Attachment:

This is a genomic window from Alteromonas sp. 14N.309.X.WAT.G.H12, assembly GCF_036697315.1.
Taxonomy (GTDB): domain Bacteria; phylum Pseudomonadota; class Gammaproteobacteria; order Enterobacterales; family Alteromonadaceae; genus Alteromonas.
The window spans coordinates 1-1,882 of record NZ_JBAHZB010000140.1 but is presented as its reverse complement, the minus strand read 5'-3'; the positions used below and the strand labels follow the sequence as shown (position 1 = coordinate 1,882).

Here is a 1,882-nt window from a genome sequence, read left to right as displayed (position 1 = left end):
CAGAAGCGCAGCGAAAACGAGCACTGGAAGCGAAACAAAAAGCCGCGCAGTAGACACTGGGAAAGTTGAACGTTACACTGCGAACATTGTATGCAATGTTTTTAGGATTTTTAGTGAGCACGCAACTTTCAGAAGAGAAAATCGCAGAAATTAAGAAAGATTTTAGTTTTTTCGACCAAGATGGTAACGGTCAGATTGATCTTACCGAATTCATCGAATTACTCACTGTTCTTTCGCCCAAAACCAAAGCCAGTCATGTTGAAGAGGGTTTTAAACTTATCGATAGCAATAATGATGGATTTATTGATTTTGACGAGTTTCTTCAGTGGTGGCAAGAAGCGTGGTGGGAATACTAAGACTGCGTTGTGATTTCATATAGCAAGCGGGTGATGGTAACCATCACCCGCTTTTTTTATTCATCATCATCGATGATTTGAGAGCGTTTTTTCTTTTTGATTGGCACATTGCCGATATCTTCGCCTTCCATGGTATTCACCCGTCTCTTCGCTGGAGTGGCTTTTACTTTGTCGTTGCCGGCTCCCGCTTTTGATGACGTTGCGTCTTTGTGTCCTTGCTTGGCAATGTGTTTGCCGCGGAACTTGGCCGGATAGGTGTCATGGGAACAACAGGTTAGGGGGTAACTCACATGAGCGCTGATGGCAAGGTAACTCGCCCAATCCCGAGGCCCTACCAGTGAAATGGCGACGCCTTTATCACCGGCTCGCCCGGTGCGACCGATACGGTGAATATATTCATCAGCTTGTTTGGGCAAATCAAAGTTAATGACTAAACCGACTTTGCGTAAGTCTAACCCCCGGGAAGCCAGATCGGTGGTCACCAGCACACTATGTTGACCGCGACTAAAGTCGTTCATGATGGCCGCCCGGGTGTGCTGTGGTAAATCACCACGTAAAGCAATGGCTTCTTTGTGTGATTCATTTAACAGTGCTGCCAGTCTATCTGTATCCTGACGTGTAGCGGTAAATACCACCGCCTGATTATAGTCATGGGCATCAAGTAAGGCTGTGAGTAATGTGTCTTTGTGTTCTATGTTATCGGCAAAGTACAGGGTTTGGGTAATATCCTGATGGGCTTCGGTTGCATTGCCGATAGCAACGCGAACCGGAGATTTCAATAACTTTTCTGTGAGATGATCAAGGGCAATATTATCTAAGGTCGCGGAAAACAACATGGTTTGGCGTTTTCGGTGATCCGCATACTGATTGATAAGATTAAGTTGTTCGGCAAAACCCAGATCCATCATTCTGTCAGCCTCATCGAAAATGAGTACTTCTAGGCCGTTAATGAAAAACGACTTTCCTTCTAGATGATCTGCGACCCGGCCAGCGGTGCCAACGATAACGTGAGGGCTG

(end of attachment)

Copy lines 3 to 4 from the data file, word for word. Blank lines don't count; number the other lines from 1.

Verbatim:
The window spans coordinates 1-1,882 of record NZ_JBAHZB010000140.1 but is presented as its reverse complement, the minus strand read 5'-3'; the positions used below and the strand labels follow the sequence as shown (position 1 = coordinate 1,882).

Here is a 1,882-nt window from a genome sequence, read left to right as displayed (position 1 = left end):